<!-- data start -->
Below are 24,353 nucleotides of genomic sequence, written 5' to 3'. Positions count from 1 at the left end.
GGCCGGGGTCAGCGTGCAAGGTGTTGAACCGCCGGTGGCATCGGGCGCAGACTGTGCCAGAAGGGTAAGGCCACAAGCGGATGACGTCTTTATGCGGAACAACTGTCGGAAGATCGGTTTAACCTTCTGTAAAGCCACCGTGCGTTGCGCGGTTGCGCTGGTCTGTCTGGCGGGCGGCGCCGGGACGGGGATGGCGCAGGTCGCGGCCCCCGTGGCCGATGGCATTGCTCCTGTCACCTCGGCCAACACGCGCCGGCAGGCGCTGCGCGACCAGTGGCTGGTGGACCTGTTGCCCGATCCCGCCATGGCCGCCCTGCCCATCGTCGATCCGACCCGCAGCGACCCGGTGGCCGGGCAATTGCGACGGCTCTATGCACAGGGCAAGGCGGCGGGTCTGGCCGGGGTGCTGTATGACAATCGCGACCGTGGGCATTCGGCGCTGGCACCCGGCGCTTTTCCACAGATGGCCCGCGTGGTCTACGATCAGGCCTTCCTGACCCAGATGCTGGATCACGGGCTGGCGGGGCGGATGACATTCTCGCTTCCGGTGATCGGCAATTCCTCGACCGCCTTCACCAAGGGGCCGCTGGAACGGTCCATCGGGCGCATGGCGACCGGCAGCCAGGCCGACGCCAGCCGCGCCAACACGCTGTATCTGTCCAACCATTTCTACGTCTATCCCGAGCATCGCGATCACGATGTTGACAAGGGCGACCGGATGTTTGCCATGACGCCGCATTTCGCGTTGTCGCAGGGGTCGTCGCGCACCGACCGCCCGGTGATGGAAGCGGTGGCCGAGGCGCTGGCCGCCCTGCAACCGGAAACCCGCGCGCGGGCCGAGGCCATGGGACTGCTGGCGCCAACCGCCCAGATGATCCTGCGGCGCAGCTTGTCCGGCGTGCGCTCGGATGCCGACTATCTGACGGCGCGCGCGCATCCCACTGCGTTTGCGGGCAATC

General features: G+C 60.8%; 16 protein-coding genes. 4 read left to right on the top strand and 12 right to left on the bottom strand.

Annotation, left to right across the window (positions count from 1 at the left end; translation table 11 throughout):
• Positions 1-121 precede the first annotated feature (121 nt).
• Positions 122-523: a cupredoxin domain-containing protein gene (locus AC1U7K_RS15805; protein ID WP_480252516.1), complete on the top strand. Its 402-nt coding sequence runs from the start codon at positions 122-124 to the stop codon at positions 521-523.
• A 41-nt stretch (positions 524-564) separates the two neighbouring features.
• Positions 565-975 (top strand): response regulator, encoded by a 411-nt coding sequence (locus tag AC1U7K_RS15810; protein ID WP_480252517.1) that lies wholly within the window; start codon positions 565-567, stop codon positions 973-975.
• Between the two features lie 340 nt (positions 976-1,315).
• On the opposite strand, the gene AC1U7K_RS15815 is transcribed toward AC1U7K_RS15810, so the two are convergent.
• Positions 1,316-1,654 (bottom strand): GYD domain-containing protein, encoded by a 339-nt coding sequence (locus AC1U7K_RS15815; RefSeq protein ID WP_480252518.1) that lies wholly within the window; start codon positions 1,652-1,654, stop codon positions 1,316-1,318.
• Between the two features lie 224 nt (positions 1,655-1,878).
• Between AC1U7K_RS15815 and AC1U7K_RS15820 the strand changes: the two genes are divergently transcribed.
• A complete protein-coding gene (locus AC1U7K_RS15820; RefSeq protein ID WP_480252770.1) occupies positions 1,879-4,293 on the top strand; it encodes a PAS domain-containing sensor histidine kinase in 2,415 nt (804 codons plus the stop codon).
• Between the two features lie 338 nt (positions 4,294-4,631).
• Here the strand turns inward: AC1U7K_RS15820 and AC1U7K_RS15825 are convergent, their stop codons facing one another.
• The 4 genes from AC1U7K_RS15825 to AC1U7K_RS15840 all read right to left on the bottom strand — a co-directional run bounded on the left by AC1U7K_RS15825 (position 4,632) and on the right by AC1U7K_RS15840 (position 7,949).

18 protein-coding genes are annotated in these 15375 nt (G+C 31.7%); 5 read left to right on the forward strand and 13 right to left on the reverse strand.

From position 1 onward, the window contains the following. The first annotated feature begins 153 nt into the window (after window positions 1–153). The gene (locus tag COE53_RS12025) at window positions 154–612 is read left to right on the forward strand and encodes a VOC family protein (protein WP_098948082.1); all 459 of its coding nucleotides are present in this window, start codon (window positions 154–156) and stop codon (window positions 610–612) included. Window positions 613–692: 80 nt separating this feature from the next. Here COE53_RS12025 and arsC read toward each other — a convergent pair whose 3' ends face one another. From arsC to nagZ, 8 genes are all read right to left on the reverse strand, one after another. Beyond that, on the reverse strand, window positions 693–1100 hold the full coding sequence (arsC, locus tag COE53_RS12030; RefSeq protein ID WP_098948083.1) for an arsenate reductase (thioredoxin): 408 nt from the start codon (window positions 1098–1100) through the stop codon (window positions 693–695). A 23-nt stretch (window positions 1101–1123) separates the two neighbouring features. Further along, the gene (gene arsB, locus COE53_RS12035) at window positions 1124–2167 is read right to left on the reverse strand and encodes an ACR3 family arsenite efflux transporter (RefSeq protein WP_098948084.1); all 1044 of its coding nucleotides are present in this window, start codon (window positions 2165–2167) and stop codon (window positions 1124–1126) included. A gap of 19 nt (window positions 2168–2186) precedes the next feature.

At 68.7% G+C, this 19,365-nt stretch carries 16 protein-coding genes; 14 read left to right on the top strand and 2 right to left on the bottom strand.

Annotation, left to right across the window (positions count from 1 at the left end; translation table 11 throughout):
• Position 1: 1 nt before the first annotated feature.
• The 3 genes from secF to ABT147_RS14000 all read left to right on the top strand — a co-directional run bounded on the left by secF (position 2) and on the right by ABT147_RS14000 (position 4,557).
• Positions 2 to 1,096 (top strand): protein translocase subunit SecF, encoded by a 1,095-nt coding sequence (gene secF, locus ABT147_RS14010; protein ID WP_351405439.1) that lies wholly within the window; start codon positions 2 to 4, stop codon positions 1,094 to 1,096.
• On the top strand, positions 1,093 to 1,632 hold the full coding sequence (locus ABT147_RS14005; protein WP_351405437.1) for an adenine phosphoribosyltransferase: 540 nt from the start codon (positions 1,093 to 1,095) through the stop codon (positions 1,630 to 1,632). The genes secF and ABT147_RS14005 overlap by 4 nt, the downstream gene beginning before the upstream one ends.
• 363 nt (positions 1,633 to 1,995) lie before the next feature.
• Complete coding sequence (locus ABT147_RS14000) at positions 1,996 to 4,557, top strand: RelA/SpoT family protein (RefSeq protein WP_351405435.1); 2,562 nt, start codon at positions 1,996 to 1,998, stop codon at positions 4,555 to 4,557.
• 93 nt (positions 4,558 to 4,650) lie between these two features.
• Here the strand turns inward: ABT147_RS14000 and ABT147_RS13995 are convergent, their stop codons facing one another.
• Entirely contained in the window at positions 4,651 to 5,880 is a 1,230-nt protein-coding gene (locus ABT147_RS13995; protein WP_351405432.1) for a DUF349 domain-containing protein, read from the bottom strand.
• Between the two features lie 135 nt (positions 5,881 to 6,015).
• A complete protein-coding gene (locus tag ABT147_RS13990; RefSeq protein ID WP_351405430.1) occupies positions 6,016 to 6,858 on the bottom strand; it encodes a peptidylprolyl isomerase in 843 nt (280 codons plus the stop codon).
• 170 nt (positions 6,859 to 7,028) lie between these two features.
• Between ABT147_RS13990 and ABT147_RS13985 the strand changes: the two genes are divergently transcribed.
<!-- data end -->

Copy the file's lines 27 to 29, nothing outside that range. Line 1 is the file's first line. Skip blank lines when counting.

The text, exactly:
• Complete coding sequence (locus ABT147_RS14000) at positions 1,996 to 4,557, top strand: RelA/SpoT family protein (RefSeq protein WP_351405435.1); 2,562 nt, start codon at positions 1,996 to 1,998, stop codon at positions 4,555 to 4,557.
• 93 nt (positions 4,558 to 4,650) lie between these two features.
• Here the strand turns inward: ABT147_RS14000 and ABT147_RS13995 are convergent, their stop codons facing one another.